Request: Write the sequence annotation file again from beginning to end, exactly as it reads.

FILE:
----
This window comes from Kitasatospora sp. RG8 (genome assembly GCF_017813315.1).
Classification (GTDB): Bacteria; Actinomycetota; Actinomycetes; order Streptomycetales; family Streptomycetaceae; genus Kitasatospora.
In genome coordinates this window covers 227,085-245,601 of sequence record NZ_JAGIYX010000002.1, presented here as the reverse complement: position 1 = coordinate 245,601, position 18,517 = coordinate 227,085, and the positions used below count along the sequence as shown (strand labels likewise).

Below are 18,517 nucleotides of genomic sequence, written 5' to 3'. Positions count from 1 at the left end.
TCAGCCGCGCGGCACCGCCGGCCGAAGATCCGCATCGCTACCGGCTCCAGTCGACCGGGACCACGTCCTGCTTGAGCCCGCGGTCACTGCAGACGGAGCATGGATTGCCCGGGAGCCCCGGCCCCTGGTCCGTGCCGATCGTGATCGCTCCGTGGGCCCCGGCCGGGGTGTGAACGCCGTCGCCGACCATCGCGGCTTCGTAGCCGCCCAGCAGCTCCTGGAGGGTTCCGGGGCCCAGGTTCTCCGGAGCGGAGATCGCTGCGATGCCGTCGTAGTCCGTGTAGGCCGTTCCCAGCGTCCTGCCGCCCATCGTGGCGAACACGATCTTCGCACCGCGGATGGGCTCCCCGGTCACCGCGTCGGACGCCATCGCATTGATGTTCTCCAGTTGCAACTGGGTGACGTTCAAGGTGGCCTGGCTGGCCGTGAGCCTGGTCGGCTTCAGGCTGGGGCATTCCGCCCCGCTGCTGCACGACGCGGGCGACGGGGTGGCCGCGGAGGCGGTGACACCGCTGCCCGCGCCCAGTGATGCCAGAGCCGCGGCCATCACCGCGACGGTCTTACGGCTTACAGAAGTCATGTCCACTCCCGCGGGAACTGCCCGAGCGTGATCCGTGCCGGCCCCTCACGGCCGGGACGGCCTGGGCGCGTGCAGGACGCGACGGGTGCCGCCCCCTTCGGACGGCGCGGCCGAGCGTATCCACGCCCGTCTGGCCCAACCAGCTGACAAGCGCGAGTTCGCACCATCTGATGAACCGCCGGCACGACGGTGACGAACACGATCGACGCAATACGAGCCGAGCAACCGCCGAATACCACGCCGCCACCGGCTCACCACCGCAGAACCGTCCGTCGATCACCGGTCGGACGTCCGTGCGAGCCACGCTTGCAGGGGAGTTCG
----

This window comes from Kitasatospora sp. RG8 (genome assembly GCF_017813315.1).
Classification (GTDB): Bacteria; Actinomycetota; Actinomycetes; order Streptomycetales; family Streptomycetaceae; genus Kitasatospora.
In genome coordinates this window covers 227,085-245,601 of sequence record NZ_JAGIYX010000002.1, presented here as the reverse complement: position 1 = coordinate 245,601, position 18,517 = coordinate 227,085, and the positions used below count along the sequence as shown (strand labels likewise).

Below are 18,517 nucleotides of genomic sequence, written 5' to 3'. Positions count from 1 at the left end.
TCAGCCGCGCGGCACCGCCGGCCGAAGATCCGCATCGCTACCGGCTCCAGTCGACCGGGACCACGTCCTGCTTGAGCCCGCGGTCACTGCAGACGGAGCATGGATTGCCCGGGAGCCCCGGCCCCTGGTCCGTGCCGATCGTGATCGCTCCGTGGGCCCCGGCCGGGGTGTGAACGCCGTCGCCGACCATCGCGGCTTCGTAGCCGCCCAGCAGCTCCTGGAGGGTTCCGGGGCCCAGGTTCTCCGGAGCGGAGATCGCTGCGATGCCGTCGTAGTCCGTGTAGGCCGTTCCCAGCGTCCTGCCGCCCATCGTGGCGAACACGATCTTCGCACCGCGGATGGGCTCCCCGGTCACCGCGTCGGACGCCATCGCATTGATGTTCTCCAGTTGCAACTGGGTGACGTTCAAGGTGGCCTGGCTGGCCGTGAGCCTGGTCGGCTTCAGGCTGGGGCATTCCGCCCCGCTGCTGCACGACGCGGGCGACGGGGTGGCCGCGGAGGCGGTGACACCGCTGCCCGCGCCCAGTGATGCCAGAGCCGCGGCCATCACCGCGACGGTCTTACGGCTTACAGAAGTCATGTCCACTCCCGCGGGAACTGCCCGAGCGTGATCCGTGCCGGCCCCTCACGGCCGGGACGGCCTGGGCGCGTGCAGGACGCGACGGGTGCCGCCCCCTTCGGACGGCGCGGCCGAGCGTATCCACGCCCGTCTGGCCCAACCAGCTGACAAGCGCGAGTTCGCACCATCTGATGAACCGCCGGCACGACGGTGACGAACACGATCGACGCAATACGAGCCGAGCAACCGCCGAATACCACGCCGCCACCGGCTCACCACCGCAGAACCGTCCGTCGATCACCGGTCGGACGTCCGTGCGAGCCACGCTTGCAGGGGAGTTCG